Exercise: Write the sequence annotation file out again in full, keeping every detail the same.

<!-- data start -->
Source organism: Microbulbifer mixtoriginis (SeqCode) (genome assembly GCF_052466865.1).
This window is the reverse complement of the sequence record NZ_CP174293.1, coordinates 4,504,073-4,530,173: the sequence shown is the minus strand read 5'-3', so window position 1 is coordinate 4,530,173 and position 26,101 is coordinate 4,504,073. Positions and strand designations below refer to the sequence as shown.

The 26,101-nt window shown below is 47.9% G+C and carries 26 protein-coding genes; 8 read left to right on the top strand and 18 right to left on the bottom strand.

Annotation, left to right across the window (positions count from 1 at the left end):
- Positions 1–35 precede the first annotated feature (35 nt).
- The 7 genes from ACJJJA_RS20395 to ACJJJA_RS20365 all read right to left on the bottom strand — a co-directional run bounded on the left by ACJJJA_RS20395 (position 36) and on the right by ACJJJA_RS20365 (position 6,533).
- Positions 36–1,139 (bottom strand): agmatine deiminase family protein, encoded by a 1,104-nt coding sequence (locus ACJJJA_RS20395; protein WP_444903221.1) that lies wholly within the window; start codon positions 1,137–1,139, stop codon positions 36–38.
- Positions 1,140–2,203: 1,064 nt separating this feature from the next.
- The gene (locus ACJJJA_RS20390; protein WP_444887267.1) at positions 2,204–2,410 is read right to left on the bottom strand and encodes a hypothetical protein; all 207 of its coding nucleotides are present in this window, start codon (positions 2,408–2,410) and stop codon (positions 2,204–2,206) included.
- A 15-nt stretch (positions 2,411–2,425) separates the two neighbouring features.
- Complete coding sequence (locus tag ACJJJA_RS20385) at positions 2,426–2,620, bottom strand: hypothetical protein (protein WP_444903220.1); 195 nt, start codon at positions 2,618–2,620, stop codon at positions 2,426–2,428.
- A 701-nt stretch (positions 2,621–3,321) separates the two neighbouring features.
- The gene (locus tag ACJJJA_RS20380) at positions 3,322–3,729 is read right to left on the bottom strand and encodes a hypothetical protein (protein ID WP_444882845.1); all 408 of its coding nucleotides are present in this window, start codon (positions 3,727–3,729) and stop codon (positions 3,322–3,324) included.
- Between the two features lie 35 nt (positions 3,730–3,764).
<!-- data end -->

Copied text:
Source organism: Microbulbifer mixtoriginis (SeqCode) (genome assembly GCF_052466865.1).
This window is the reverse complement of the sequence record NZ_CP174293.1, coordinates 4,504,073-4,530,173: the sequence shown is the minus strand read 5'-3', so window position 1 is coordinate 4,530,173 and position 26,101 is coordinate 4,504,073. Positions and strand designations below refer to the sequence as shown.

The 26,101-nt window shown below is 47.9% G+C and carries 26 protein-coding genes; 8 read left to right on the top strand and 18 right to left on the bottom strand.

Annotation, left to right across the window (positions count from 1 at the left end):
- Positions 1–35 precede the first annotated feature (35 nt).
- The 7 genes from ACJJJA_RS20395 to ACJJJA_RS20365 all read right to left on the bottom strand — a co-directional run bounded on the left by ACJJJA_RS20395 (position 36) and on the right by ACJJJA_RS20365 (position 6,533).
- Positions 36–1,139 (bottom strand): agmatine deiminase family protein, encoded by a 1,104-nt coding sequence (locus ACJJJA_RS20395; protein WP_444903221.1) that lies wholly within the window; start codon positions 1,137–1,139, stop codon positions 36–38.
- Positions 1,140–2,203: 1,064 nt separating this feature from the next.
- The gene (locus ACJJJA_RS20390; protein WP_444887267.1) at positions 2,204–2,410 is read right to left on the bottom strand and encodes a hypothetical protein; all 207 of its coding nucleotides are present in this window, start codon (positions 2,408–2,410) and stop codon (positions 2,204–2,206) included.
- A 15-nt stretch (positions 2,411–2,425) separates the two neighbouring features.
- Complete coding sequence (locus tag ACJJJA_RS20385) at positions 2,426–2,620, bottom strand: hypothetical protein (protein WP_444903220.1); 195 nt, start codon at positions 2,618–2,620, stop codon at positions 2,426–2,428.
- A 701-nt stretch (positions 2,621–3,321) separates the two neighbouring features.
- The gene (locus tag ACJJJA_RS20380) at positions 3,322–3,729 is read right to left on the bottom strand and encodes a hypothetical protein (protein ID WP_444882845.1); all 408 of its coding nucleotides are present in this window, start codon (positions 3,727–3,729) and stop codon (positions 3,322–3,324) included.
- Between the two features lie 35 nt (positions 3,730–3,764).